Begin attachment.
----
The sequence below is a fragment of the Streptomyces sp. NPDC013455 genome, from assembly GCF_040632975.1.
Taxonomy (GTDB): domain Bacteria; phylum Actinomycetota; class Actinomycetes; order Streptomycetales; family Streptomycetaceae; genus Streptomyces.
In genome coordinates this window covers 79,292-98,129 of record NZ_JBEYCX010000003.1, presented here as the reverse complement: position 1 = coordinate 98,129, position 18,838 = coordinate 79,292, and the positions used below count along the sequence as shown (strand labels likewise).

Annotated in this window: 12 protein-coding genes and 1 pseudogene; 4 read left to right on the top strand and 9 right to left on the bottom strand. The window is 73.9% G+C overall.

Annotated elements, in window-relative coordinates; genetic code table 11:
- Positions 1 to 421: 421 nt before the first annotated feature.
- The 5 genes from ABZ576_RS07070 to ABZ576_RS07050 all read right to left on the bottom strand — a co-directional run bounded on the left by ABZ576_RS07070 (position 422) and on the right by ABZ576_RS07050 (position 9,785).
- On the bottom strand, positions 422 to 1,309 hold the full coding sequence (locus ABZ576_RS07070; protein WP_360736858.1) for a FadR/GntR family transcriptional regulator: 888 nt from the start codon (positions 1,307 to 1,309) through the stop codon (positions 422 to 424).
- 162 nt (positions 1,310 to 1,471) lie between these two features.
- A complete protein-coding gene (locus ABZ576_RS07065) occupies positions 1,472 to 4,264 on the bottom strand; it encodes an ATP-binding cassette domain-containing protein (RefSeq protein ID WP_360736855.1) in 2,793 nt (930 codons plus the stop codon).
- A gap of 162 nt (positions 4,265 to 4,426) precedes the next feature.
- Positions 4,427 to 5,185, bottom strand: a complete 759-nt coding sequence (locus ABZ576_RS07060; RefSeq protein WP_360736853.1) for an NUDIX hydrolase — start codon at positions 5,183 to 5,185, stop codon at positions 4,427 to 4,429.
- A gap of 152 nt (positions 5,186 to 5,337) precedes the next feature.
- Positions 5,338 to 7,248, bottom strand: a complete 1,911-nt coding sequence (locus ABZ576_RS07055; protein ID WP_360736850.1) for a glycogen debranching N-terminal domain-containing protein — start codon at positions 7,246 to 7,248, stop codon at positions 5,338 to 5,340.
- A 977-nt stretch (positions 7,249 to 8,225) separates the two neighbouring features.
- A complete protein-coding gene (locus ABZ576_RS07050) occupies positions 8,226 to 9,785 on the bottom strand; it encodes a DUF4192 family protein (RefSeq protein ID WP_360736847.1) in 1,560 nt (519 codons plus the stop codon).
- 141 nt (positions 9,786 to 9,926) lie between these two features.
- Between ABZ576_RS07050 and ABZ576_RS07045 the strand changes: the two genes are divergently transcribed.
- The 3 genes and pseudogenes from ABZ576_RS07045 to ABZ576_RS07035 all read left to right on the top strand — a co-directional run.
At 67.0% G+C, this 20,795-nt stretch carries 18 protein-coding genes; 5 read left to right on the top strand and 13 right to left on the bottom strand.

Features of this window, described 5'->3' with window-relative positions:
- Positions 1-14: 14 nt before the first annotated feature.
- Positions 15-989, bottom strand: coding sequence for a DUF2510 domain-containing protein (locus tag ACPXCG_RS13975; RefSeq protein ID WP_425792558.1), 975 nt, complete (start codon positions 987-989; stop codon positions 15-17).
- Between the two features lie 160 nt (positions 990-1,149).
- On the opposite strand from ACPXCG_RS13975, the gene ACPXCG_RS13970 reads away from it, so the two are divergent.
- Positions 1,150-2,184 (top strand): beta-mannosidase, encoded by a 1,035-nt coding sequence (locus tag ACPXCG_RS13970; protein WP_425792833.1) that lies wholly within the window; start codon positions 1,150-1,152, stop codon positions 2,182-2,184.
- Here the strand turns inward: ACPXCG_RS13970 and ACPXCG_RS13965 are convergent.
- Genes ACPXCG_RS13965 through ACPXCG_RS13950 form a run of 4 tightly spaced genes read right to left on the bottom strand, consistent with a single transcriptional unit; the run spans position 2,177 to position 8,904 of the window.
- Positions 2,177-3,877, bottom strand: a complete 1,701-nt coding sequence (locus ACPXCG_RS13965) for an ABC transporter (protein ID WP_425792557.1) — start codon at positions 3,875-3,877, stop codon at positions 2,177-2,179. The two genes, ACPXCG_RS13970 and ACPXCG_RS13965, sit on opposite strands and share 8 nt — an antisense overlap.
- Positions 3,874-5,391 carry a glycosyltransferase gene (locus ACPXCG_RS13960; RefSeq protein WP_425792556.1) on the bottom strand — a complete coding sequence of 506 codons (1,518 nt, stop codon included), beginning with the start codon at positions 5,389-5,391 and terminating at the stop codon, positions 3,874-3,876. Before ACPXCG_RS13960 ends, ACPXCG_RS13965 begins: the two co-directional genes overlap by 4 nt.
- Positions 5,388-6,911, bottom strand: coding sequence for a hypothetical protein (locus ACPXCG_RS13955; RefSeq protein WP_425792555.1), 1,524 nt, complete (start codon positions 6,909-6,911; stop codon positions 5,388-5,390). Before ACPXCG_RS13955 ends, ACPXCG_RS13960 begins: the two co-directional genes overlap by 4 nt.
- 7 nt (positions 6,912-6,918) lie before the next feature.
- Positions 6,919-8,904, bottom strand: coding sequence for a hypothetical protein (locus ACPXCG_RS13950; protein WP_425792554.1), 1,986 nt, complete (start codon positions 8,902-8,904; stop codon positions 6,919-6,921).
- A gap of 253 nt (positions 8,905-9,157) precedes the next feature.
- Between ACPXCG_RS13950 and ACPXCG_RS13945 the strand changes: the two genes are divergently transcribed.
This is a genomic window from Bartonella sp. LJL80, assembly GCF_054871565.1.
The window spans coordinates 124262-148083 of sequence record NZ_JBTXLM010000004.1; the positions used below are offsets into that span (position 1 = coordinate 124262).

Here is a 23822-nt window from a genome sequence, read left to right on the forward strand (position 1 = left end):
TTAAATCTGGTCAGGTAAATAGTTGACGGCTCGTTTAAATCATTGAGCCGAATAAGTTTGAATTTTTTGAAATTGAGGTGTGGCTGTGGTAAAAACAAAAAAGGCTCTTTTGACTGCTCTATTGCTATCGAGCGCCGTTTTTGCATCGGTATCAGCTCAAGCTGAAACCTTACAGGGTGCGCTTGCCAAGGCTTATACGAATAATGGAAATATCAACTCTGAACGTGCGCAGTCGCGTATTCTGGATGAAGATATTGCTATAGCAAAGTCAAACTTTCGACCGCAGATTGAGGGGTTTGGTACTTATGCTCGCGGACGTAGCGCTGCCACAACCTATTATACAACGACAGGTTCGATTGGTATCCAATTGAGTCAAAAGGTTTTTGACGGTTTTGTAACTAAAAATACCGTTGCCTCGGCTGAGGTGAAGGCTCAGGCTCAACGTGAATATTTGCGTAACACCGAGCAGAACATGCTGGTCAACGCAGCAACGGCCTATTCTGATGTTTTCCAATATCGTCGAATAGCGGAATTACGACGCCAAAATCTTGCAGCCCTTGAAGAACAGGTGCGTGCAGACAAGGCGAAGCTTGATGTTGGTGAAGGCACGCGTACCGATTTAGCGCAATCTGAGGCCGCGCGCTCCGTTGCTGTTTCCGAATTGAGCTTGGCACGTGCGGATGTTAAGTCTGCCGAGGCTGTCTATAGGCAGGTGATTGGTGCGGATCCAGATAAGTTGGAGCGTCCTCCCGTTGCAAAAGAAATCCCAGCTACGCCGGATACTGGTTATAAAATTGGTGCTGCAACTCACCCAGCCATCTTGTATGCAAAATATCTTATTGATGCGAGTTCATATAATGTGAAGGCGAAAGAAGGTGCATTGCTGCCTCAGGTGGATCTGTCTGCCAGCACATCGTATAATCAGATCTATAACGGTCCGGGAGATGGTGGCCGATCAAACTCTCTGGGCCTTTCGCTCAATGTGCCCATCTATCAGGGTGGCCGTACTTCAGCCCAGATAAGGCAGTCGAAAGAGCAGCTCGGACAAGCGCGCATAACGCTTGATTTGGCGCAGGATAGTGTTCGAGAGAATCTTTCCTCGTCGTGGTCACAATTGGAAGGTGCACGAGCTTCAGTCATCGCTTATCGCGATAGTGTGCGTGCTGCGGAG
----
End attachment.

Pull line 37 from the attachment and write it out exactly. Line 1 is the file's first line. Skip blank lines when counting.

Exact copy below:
The window spans coordinates 124262-148083 of sequence record NZ_JBTXLM010000004.1; the positions used below are offsets into that span (position 1 = coordinate 124262).